Mexico's El Chapo: From most wanted
kingpin to extradited jailbird
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[January 20, 2017]
By Dave Graham
MEXICO CITY (Reuters) - Joaquin "El Chapo"
Guzman, Mexico's most notorious kingpin who escaped two maximum-security
jails, shipped countless tonnes of drugs around the world and became one
of the world´s most-wanted fugitives, was extradited to the United
States on Thursday.
Mexico's struggle with drug cartels and its chief adversary, Guzman, was
a tapestry of corruption, violent deaths and billions of dollars in
smuggled contraband - a business that put the kingpin onto the Forbes
world's billionaires list.
But El Chapo, or Shorty, was the drug trade's shining light, an almost
mythical figure whose audacious real-life exploits captured the world's
imagination and turned him into a folk hero for many in Mexico, despite
the thousands of people killed by his brutal Sinaloa cartel.
In January 2016, Guzman was finally caught in his native northwestern
state of Sinaloa. Six months earlier, he had humiliated Mexican
President Enrique Pena Nieto by escaping from prison through a mile-long
tunnel dug straight into his cell.
It was the second time in his career the 59-year-old capo had escaped a
federal Mexican jail and he spent the following months awaiting
extradition to the United States.
Just days after his capture, "Chapo's" larger-than-life reputation was
sealed when U.S. movie star Sean Penn published a lengthy account of an
interview he conducted with the drug lord - a meeting the Mexican
government said was "essential" to his eventual capture a few months
"I supply more heroin, methamphetamine, cocaine and marijuana than
anybody else in the world. I have a fleet of submarines, airplanes,
trucks and boats," Penn said Guzman told him during their discussion at
the drug lord's mountain hideout.
On Thursday, Mexico´s government finally extradited Chapo, on the eve of
Donald Trump´s inauguration as U.S. president, from a prison in Ciudad
Juarez on the U.S. border.
Mexico has been riled by Trump´s vows to build a massive border wall and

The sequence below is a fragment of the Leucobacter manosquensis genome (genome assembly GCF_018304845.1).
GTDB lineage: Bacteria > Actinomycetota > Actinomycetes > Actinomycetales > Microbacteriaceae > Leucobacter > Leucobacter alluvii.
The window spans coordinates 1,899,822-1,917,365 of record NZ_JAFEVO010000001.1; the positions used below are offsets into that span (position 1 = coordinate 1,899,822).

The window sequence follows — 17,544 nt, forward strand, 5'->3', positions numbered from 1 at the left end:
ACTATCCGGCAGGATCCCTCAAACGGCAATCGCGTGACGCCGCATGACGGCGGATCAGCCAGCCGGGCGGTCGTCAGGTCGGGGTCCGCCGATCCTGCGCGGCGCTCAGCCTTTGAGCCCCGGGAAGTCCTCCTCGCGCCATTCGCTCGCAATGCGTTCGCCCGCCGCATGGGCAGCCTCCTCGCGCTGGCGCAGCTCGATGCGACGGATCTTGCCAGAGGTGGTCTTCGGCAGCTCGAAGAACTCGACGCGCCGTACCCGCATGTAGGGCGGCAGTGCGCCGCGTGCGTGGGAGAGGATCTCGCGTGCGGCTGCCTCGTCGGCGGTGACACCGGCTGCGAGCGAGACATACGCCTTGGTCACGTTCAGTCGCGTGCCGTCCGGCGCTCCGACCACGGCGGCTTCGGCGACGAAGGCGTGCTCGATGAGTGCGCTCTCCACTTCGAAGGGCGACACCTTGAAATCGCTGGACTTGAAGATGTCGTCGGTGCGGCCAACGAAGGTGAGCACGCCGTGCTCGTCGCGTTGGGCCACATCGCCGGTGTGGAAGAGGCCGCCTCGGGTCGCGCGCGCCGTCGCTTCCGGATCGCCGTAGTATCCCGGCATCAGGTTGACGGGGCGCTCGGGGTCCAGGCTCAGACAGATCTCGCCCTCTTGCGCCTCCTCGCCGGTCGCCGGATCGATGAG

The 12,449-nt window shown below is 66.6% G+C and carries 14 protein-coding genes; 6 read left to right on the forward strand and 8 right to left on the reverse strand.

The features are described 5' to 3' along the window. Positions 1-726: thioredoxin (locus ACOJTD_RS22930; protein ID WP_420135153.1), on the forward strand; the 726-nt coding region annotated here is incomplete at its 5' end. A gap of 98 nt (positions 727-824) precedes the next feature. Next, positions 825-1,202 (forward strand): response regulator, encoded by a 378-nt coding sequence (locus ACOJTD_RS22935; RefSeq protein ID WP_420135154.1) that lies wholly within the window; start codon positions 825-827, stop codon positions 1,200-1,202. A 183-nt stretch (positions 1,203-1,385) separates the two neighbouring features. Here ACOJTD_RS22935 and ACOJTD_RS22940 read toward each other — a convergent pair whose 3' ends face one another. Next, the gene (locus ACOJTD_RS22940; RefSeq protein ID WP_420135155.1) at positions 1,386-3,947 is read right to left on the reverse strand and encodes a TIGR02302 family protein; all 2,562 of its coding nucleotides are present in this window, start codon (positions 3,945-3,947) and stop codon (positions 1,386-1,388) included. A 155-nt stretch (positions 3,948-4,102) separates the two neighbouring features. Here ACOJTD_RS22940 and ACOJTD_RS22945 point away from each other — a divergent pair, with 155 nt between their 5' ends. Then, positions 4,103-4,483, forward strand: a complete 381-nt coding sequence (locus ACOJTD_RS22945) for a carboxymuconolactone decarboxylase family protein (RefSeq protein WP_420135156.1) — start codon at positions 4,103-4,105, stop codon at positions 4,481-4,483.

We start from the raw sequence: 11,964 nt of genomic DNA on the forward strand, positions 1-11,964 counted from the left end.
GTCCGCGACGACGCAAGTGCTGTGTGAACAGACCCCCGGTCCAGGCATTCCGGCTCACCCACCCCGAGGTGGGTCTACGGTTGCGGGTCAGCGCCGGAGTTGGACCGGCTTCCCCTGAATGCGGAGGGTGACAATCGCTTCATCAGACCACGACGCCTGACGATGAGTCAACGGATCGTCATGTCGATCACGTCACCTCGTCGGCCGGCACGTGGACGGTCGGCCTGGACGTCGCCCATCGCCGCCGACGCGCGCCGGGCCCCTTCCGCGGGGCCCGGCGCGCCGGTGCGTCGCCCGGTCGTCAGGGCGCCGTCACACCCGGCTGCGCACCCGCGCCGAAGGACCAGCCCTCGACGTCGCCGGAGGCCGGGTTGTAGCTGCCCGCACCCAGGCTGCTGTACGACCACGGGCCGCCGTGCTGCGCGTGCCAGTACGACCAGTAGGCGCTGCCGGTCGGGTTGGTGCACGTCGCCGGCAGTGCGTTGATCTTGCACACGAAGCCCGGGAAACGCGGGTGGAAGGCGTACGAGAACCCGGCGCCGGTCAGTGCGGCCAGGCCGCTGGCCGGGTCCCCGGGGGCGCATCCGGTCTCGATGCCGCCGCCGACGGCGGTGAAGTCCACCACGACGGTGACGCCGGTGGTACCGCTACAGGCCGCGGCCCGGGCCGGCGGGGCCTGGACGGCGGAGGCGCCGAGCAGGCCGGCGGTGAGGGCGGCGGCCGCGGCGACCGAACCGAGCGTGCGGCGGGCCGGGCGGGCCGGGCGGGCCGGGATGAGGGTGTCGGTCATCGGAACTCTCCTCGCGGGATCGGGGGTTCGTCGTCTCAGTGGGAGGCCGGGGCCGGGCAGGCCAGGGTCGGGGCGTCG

force Mexicans to pay for it. But Pena Nieto´s administration has sought
to keep Trump on side, first inviting him down to visit and then
reaching out to his transition team.
Top Mexican officials are set to meet with Trump´s incoming
administration in Washington next week, and the timing of the
extradition appeared to be a gesture to both sides of the U.S. partisan
Guzman's legendary reputation in the Mexican underworld began to take
shape in 2001, when he staged his first jailbreak, bribing guards in a
prison in western Mexico, before going on to dominate drug trafficking
along much of the Rio Grande.
However, many in towns and villages across Mexico remember Guzman better
for his squads of assassins who committed thousands of murders,
kidnappings and decapitations.
Violence crept up in the 2000-2006 rule of president Vicente Fox, and
his National Action Party (PAN) successor Felipe Calderon, staked his
reputation on bringing the cartels to heel.
Instead, the killings spiraled, claiming nearly 70,000 lives under
Calderon while Guzman's fame grew. In February 2013, Chicago dubbed him
its first Public Enemy No.1 since Al Capone.
Guzman's Sinaloa cartel went on smuggling hundreds of tons of cocaine,
marijuana, and crystal meth across Mexico's 2,000 mile border with the
United States. Indictments allege Guzman's narcotics were sold from New
England all the way to the Pacific.
Guzman's capture in February 2014 was a big victory for Pena Nieto's
Institutional Revolutionary Party (PRI) - making his flight the
following year all the more embarrassing.
"THE FACE OF CORRUPTION"
Security experts concede the 5 foot 6 inch gangster was exceptional at
what he did, managing to outmaneuver, outfight or outbribe his rivals to
stay at the top of the bloody drug trade for over a decade.
"El Chapo Guzman is the most flagrant, the most brutal, and the starkest